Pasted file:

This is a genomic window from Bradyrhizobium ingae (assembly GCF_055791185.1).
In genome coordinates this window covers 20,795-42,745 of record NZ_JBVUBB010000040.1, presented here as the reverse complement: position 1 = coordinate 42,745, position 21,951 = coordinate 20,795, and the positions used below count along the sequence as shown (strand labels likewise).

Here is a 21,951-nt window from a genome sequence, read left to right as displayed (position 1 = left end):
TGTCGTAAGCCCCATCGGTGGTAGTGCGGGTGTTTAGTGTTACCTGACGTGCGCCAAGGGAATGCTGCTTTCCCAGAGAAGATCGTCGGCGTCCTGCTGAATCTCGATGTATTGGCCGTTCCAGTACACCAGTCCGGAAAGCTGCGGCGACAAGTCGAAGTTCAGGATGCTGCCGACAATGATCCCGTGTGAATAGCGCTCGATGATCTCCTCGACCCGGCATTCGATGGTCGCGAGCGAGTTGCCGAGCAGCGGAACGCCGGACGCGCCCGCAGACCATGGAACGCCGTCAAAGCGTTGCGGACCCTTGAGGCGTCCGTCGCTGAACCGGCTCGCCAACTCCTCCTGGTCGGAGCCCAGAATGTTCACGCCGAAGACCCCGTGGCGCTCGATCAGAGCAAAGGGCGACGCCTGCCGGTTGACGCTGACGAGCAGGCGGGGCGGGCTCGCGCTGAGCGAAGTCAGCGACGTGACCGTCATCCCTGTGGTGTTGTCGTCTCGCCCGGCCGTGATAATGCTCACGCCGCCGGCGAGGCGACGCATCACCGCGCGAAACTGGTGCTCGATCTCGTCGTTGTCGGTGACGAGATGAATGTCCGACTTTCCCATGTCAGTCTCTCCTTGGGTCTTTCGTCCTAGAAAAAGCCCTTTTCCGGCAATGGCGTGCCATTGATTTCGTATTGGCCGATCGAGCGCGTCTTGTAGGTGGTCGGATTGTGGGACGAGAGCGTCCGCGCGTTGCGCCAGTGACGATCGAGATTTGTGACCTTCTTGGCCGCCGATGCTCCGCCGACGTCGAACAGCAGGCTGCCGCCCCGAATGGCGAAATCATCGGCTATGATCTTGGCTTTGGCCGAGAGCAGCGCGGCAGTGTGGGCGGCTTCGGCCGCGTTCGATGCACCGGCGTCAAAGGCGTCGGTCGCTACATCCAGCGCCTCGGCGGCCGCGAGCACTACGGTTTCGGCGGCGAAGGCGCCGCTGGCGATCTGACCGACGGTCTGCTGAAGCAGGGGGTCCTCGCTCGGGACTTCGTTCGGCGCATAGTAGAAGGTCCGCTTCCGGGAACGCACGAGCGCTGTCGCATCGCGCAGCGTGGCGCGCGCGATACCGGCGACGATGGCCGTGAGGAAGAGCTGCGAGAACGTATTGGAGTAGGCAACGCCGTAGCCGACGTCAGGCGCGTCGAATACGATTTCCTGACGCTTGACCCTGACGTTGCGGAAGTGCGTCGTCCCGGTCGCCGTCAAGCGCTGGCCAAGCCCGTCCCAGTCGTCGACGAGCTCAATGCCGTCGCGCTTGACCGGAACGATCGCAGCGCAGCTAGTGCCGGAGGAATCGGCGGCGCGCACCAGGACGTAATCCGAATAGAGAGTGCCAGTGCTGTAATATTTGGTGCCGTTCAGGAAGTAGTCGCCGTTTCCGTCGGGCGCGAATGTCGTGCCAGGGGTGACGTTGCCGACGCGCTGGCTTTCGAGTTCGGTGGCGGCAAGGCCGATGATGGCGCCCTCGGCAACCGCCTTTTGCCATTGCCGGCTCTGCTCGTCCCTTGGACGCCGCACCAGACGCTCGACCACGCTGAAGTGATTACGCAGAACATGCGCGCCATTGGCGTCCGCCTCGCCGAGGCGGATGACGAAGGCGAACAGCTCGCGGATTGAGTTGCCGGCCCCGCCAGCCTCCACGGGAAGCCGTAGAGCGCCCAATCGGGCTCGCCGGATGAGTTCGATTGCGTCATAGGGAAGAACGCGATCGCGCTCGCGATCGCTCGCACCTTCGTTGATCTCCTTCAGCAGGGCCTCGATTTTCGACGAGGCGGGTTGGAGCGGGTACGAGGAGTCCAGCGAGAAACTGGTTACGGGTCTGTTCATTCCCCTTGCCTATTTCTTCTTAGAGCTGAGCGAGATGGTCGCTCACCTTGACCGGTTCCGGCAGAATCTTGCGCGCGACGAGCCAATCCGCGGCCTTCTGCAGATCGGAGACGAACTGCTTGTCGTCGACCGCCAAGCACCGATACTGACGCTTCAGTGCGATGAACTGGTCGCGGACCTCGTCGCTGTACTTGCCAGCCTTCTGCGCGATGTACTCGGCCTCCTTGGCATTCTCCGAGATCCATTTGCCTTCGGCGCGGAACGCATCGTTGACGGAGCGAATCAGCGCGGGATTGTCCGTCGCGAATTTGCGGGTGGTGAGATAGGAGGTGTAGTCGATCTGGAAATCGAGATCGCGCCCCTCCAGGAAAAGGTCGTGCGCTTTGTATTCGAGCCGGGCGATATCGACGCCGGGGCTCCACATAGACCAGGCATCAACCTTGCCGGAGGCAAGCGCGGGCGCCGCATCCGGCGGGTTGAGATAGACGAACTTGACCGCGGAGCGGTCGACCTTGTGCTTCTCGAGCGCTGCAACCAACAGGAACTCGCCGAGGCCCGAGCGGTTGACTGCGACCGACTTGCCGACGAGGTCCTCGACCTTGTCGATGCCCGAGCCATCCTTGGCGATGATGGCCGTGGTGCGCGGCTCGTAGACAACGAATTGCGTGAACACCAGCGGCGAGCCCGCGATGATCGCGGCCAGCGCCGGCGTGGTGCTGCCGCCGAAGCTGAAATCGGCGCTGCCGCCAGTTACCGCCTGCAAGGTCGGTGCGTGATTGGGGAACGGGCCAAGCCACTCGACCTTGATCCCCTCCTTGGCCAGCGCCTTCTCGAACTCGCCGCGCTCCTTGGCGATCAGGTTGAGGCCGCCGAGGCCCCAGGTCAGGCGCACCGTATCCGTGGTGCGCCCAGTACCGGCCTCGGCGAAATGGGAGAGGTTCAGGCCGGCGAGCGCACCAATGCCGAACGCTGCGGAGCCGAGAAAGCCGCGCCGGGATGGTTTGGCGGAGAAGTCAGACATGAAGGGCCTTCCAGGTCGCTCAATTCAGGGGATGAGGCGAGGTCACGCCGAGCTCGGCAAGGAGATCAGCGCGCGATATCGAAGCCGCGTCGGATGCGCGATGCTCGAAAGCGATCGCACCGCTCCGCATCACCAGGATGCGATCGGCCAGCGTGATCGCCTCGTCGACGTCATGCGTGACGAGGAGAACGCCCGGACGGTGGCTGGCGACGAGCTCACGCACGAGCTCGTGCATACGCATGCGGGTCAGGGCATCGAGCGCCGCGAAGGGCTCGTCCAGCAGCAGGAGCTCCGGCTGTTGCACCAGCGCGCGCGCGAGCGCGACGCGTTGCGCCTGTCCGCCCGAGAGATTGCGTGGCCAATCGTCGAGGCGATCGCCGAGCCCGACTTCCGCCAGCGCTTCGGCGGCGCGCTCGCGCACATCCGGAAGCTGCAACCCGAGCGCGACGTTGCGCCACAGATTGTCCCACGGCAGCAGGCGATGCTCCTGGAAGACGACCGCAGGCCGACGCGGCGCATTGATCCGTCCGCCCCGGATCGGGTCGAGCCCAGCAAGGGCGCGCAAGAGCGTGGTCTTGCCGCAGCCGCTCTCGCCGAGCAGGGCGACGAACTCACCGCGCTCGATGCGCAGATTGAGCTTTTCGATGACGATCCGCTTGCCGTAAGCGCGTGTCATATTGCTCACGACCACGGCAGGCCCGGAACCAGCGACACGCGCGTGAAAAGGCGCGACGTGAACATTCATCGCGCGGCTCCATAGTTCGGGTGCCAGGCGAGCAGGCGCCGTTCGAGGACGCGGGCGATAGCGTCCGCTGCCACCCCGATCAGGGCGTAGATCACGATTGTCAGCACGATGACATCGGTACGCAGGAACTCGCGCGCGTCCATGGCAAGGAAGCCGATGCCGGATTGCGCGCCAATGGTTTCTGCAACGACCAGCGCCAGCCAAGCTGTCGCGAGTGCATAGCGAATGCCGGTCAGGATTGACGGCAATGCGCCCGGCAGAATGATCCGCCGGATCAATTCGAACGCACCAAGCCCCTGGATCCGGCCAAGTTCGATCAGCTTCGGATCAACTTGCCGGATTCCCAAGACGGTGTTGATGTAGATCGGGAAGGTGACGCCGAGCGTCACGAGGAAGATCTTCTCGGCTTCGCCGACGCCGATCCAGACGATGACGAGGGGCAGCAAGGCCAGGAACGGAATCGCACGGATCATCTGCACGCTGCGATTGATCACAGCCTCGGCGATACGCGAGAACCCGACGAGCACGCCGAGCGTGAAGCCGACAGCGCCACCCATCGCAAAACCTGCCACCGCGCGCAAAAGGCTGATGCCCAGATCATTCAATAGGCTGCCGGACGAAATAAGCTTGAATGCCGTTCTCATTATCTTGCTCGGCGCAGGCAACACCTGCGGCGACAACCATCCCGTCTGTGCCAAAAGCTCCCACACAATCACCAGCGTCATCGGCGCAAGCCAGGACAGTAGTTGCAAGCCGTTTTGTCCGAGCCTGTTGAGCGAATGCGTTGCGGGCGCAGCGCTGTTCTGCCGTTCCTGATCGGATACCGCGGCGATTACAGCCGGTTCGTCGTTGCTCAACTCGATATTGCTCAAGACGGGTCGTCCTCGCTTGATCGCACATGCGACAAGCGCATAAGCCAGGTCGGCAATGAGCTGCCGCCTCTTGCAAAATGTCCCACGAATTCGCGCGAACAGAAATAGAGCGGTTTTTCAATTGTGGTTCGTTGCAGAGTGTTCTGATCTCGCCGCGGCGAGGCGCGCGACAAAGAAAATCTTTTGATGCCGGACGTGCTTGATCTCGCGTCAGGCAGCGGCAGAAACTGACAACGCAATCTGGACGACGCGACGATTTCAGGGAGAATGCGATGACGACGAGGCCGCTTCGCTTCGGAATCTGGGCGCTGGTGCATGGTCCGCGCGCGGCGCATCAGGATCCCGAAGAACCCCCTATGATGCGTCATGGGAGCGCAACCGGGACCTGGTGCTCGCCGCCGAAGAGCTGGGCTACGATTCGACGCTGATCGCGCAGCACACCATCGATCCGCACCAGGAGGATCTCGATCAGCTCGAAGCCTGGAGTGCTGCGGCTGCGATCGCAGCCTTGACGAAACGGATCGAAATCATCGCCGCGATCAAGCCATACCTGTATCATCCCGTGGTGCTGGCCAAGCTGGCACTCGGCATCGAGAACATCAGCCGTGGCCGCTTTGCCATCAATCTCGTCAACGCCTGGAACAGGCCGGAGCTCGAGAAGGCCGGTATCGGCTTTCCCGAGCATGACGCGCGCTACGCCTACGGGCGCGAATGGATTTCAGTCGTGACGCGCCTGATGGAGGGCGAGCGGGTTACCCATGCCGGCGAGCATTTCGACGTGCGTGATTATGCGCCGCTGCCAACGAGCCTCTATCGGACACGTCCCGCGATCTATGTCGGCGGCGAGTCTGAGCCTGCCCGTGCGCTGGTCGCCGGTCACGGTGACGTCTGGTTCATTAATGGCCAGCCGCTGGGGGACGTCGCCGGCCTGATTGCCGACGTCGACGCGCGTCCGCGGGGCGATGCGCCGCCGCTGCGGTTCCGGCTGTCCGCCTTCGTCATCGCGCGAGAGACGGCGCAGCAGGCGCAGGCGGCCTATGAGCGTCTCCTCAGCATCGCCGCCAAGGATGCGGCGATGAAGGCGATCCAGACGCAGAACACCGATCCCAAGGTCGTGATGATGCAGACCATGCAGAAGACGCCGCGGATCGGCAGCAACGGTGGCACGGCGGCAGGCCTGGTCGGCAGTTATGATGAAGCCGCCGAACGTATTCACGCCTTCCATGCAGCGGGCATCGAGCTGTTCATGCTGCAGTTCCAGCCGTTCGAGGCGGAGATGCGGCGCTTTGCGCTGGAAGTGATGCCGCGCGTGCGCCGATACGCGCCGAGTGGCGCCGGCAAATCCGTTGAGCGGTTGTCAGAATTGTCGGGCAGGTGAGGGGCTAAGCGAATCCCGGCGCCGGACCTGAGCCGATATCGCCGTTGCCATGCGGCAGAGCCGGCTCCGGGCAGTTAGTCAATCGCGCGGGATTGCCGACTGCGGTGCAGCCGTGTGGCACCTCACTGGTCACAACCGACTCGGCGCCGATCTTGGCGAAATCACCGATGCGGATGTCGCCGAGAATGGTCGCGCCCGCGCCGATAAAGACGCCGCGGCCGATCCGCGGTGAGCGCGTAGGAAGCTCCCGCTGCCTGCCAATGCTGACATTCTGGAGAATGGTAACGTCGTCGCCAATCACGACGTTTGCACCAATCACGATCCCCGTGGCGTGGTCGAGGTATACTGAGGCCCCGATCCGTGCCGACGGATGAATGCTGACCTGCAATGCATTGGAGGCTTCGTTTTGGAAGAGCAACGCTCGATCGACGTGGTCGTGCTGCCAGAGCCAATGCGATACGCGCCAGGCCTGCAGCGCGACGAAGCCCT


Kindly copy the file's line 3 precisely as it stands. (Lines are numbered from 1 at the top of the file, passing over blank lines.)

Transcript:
Here is a 21,951-nt window from a genome sequence, read left to right as displayed (position 1 = left end):